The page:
As much as pouring cement and building towers, Brazilian construction dynasty Odebrecht was famed for its political panache. “I get down in the mud with the pigs but come out the other side clean in my white suit,” Norberto Odebrecht, founder of the legacy contractor, liked to boast back in the 1970s and 1980s. The catchphrase was shorthand for what became a patently Brazilian way of doing business – the art of buying influence and coming away unsoiled, or at least unincarcerated – among porcine politicians and bribe-truffling officials.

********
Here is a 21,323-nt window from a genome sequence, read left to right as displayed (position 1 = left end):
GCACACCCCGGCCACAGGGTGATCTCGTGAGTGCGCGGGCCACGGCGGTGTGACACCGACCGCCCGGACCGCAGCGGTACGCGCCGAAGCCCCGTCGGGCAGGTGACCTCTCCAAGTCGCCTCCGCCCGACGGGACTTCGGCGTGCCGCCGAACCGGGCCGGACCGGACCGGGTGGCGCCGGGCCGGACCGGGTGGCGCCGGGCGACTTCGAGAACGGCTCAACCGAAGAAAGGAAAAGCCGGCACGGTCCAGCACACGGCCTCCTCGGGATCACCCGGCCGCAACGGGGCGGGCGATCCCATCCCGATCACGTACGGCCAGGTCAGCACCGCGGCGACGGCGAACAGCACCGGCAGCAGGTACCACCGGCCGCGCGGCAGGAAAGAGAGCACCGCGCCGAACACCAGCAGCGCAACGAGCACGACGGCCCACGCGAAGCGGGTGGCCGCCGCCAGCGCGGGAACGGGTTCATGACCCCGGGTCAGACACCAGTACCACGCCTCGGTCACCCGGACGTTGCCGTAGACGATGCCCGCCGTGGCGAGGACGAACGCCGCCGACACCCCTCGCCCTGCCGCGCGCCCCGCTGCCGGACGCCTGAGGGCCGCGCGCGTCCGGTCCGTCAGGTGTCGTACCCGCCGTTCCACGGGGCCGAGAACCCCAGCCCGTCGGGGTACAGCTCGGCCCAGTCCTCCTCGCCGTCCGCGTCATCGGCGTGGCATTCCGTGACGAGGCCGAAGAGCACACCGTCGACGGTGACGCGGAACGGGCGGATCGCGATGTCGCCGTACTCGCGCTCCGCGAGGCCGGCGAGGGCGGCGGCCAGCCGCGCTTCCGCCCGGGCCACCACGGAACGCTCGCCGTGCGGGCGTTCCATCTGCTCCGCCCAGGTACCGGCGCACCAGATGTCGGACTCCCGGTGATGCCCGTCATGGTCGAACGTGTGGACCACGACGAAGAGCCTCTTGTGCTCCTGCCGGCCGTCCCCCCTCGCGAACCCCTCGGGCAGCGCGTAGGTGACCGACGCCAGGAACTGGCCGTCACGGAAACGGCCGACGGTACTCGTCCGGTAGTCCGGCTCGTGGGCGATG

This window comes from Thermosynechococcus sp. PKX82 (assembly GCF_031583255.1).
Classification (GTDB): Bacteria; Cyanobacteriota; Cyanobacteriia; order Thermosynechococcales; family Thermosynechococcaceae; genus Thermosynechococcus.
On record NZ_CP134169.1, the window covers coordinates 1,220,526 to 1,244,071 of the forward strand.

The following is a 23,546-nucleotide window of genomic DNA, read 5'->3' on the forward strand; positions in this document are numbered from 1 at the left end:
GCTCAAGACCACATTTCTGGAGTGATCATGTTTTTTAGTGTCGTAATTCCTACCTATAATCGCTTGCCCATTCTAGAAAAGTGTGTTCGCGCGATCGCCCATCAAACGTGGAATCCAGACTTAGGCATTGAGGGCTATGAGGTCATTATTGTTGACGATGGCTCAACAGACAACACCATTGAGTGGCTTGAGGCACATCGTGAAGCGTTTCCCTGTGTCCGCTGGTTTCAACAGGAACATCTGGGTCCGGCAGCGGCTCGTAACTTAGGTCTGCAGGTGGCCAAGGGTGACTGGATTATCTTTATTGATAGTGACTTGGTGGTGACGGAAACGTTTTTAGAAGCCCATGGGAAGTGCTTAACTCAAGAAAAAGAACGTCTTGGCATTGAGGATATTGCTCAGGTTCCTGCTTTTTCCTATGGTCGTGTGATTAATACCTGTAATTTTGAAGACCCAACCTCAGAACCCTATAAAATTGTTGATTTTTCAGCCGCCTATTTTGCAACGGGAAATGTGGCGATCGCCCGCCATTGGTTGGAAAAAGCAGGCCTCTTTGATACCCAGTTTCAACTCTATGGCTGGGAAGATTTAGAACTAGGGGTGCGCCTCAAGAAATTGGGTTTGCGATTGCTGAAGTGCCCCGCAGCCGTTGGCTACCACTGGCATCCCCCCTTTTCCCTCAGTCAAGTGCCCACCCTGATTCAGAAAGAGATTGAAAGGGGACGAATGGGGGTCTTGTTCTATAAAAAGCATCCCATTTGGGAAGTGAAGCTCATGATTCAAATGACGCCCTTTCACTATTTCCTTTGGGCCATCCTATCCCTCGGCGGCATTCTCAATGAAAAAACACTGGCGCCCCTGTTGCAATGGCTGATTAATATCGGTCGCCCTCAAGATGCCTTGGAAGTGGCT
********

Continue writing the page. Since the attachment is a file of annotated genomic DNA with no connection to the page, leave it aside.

In half a century and over three generations, the family firm from northeast Brazil grew into a multinational engineering colossus, hurling up grand public works from the Andes to Angola. Shady pacts with political grifters and bagmen were just part of the deal behind the build-up and seemingly nothing a little Brazilian bonhomie and contract skimming couldn’t tidy up. Until it didn’t.